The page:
Newsroom

 

 
We’re normally pretty humble, but here are some things we’ve worked on (or thought about) that we think are worth sharing.

Newsroom

 

 
We’re normally pretty humble, but here are some things we’ve worked on (or thought about) that we think are worth sharing.

Vuki Vujasinovic
March 06, 2017
It's time to stop saying everything is disruptive

We’re in an excellent period of time for startups and new challenger brands around Asia. But the industry as a whole has a massive communication problem.

The media and public are paying attention to new companies launching. It’s usually a good story: an individual or group of people think an industry is broken or archaic, and needs fixing. They’re doing something interesting to change that.

Their stories are exciting, with just the right amount of conflict. And people are paying attention.

The problem is, far too many startups are using lazy and wrong terminology to describe what they are doing.

Almost every startup claims to be ‘disrupting’ something: they’re supposedly disrupting an industry, an established Goliath, or an old way of doing things.

There’s an obvious reason for this: it works. People’s ears prick up when they hear it. Politicians are throwing around the term like it’s going out of fashion. The media loves hearing and repeating it. The public is searching for it:

But this doesn’t make it right. It’s time to call a spade a spade. Almost every use of the phrase ‘disruptive innovation’ as we see it today is wrong.

When it comes to business, the term disrupt has a very specific meaning. It is, using Clayton Christensen’s own words, when “a product or service takes root initially in simple applications at the bottom of a market and then relentlessly moves up market, eventually displacing established competitors”.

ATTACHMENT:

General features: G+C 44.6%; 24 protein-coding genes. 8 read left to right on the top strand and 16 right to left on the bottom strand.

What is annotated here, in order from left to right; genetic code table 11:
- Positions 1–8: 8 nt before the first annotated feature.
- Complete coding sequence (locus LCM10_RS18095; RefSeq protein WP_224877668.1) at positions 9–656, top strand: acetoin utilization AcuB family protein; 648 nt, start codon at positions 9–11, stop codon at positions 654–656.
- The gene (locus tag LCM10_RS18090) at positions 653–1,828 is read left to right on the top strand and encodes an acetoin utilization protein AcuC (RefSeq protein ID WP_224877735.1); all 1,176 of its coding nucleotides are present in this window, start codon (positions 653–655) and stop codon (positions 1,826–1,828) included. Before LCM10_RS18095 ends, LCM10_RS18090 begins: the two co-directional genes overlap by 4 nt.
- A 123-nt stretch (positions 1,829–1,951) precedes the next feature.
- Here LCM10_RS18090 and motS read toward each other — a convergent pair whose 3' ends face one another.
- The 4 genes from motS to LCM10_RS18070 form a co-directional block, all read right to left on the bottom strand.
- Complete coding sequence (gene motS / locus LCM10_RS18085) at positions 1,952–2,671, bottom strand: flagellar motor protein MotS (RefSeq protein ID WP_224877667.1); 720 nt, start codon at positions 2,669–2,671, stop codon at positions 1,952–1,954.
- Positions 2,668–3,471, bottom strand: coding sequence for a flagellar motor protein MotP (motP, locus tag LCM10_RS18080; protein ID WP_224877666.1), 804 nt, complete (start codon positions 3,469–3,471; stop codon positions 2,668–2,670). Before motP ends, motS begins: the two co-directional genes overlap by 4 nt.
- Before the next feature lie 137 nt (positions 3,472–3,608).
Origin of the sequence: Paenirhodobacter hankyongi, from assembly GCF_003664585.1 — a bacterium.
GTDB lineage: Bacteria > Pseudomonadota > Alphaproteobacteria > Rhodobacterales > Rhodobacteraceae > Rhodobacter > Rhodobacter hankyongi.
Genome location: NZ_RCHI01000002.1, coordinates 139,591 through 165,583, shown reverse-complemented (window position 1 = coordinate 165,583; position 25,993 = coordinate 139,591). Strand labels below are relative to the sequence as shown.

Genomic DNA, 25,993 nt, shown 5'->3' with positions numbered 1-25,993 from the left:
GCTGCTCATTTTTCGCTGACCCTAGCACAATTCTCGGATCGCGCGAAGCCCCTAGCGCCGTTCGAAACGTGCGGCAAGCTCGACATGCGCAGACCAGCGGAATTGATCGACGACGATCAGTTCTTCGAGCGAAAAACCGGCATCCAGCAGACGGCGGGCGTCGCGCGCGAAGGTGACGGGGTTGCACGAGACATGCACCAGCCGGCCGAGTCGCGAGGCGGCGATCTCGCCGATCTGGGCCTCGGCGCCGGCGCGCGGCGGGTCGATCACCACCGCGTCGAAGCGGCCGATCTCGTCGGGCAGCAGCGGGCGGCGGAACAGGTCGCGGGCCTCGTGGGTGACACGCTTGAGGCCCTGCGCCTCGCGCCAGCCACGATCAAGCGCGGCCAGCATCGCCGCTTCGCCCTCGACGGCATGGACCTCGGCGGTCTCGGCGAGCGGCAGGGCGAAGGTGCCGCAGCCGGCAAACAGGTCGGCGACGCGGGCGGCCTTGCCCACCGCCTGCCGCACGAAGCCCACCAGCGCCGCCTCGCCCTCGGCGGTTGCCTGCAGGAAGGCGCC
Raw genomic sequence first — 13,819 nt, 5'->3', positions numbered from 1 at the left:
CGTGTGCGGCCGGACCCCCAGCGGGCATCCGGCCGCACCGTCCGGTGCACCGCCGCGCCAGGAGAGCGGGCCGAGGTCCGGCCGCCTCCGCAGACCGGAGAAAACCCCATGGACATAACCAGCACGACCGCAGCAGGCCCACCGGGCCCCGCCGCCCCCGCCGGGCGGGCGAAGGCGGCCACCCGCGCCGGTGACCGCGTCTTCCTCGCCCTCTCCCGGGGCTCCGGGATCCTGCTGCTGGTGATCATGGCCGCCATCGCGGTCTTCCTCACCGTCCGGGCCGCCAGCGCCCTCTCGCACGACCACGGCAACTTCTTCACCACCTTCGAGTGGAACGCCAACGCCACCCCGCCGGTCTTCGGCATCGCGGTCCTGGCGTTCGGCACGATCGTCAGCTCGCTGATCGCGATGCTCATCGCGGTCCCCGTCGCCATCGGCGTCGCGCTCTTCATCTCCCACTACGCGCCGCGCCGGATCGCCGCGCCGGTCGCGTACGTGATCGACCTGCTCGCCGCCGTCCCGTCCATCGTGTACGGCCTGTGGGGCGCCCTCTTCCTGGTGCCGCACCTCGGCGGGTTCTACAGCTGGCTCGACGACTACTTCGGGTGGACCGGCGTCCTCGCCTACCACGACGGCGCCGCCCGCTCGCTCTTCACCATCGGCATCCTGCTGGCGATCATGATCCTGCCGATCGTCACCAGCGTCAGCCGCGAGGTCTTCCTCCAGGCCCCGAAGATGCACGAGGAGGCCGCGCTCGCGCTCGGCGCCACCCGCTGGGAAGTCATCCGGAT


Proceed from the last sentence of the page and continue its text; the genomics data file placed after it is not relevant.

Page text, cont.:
In his classic examples, personal computers disrupted mainframes, discount retailers disrupted full-service department stores, and so on. Uber, everyone’s favourite example of disruption, isn’t actually — their genesis as a prestige black car company means they weren’t serving the bottom of the market.

But too many startups, marketers, and media outlets are being far too liberal with the word. They’re using it interchangeably with ‘change’ or ‘take on’, which is not what disruption is.

This has long been a bugbear of mine. As a founder of a PR agency that specialises in challengers, entrepreneurs, and yes — disrupters — it’s important to us, and to your customers, that we’re using the right terms.

The straw that broke the camel’s back for me was when I saw a Porsche print advertisement for their new Panamera, claiming they were ‘disrupting’ themselves.

Porsche is ‘disrupting itself’ by creating a slightly nicer version of its Panamera car, sold at roughly the same price, to roughly the same type of buyers?

As soon as I saw this, I realised the term had basically lost all meaning.

The problem with this all is of course that the real meaning of disruption in a marketplace has a useful meaning. It’s an important way new entrants take on established companies, and it’s helpful to have a grasp for the mechanics by which that operates.

But if that meaning is lost, then all uses of disruptive — both legitimate and false — are worthless. Spending your time telling investors and customers that your product or app is disruptive will simply incite rolling eyes, rather than thoughtful analysis of your company.

But I don’t think it’s too late.

Please, resist the temptation to say you are ‘disrupting’ something unless that’s actually what your company is doing. There is no shame in calling it how it is.

Say you are doing something different, say you are changing the way something is done, but don’t say you’re disrupting something just because it’s a nice word you want people to repeat.

Don’t use labels like this just to get people’s attention. Use simple, clear language to explain what you are doing, and which customers you are helping. In the long run, this will command far more respect for you.

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